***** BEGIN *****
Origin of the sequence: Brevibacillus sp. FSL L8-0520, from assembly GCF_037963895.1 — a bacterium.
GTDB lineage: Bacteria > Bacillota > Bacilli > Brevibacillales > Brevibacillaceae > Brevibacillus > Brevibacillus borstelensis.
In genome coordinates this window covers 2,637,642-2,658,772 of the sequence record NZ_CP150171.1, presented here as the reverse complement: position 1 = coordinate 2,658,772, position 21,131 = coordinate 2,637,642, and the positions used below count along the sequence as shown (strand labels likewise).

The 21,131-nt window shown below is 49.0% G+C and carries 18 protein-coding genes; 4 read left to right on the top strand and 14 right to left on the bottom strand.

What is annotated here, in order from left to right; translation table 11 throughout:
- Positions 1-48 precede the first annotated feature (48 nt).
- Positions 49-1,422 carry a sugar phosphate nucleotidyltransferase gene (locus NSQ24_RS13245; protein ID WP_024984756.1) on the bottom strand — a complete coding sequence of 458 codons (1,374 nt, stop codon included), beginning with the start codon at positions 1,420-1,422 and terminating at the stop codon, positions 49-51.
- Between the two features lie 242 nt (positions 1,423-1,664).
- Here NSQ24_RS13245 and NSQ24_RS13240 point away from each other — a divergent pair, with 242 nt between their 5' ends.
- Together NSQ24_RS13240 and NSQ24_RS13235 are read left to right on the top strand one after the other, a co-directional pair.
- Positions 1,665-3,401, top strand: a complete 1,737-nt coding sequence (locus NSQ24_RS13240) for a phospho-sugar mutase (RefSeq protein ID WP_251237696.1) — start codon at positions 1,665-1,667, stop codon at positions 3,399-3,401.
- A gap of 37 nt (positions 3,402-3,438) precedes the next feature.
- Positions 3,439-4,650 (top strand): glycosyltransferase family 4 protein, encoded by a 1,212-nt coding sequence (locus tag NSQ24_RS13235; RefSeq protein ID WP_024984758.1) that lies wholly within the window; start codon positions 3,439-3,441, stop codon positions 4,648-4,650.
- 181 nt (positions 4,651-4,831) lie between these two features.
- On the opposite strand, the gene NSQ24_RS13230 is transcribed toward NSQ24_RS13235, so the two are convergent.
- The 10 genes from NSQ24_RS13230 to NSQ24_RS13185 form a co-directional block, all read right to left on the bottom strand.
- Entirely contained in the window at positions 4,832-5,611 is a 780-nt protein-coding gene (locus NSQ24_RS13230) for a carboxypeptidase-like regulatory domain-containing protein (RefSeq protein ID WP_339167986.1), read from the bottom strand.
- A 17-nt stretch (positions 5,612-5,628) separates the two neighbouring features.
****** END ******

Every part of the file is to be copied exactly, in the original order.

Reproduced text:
Origin of the sequence: Brevibacillus sp. FSL L8-0520, from assembly GCF_037963895.1 — a bacterium.
GTDB lineage: Bacteria > Bacillota > Bacilli > Brevibacillales > Brevibacillaceae > Brevibacillus > Brevibacillus borstelensis.
In genome coordinates this window covers 2,637,642-2,658,772 of the sequence record NZ_CP150171.1, presented here as the reverse complement: position 1 = coordinate 2,658,772, position 21,131 = coordinate 2,637,642, and the positions used below count along the sequence as shown (strand labels likewise).

The 21,131-nt window shown below is 49.0% G+C and carries 18 protein-coding genes; 4 read left to right on the top strand and 14 right to left on the bottom strand.

What is annotated here, in order from left to right; translation table 11 throughout:
- Positions 1-48 precede the first annotated feature (48 nt).
- Positions 49-1,422 carry a sugar phosphate nucleotidyltransferase gene (locus NSQ24_RS13245; protein ID WP_024984756.1) on the bottom strand — a complete coding sequence of 458 codons (1,374 nt, stop codon included), beginning with the start codon at positions 1,420-1,422 and terminating at the stop codon, positions 49-51.
- Between the two features lie 242 nt (positions 1,423-1,664).
- Here NSQ24_RS13245 and NSQ24_RS13240 point away from each other — a divergent pair, with 242 nt between their 5' ends.
- Together NSQ24_RS13240 and NSQ24_RS13235 are read left to right on the top strand one after the other, a co-directional pair.
- Positions 1,665-3,401, top strand: a complete 1,737-nt coding sequence (locus NSQ24_RS13240) for a phospho-sugar mutase (RefSeq protein ID WP_251237696.1) — start codon at positions 1,665-1,667, stop codon at positions 3,399-3,401.
- A gap of 37 nt (positions 3,402-3,438) precedes the next feature.
- Positions 3,439-4,650 (top strand): glycosyltransferase family 4 protein, encoded by a 1,212-nt coding sequence (locus tag NSQ24_RS13235; RefSeq protein ID WP_024984758.1) that lies wholly within the window; start codon positions 3,439-3,441, stop codon positions 4,648-4,650.
- 181 nt (positions 4,651-4,831) lie between these two features.
- On the opposite strand, the gene NSQ24_RS13230 is transcribed toward NSQ24_RS13235, so the two are convergent.
- The 10 genes from NSQ24_RS13230 to NSQ24_RS13185 form a co-directional block, all read right to left on the bottom strand.
- Entirely contained in the window at positions 4,832-5,611 is a 780-nt protein-coding gene (locus NSQ24_RS13230) for a carboxypeptidase-like regulatory domain-containing protein (RefSeq protein ID WP_339167986.1), read from the bottom strand.
- A 17-nt stretch (positions 5,612-5,628) separates the two neighbouring features.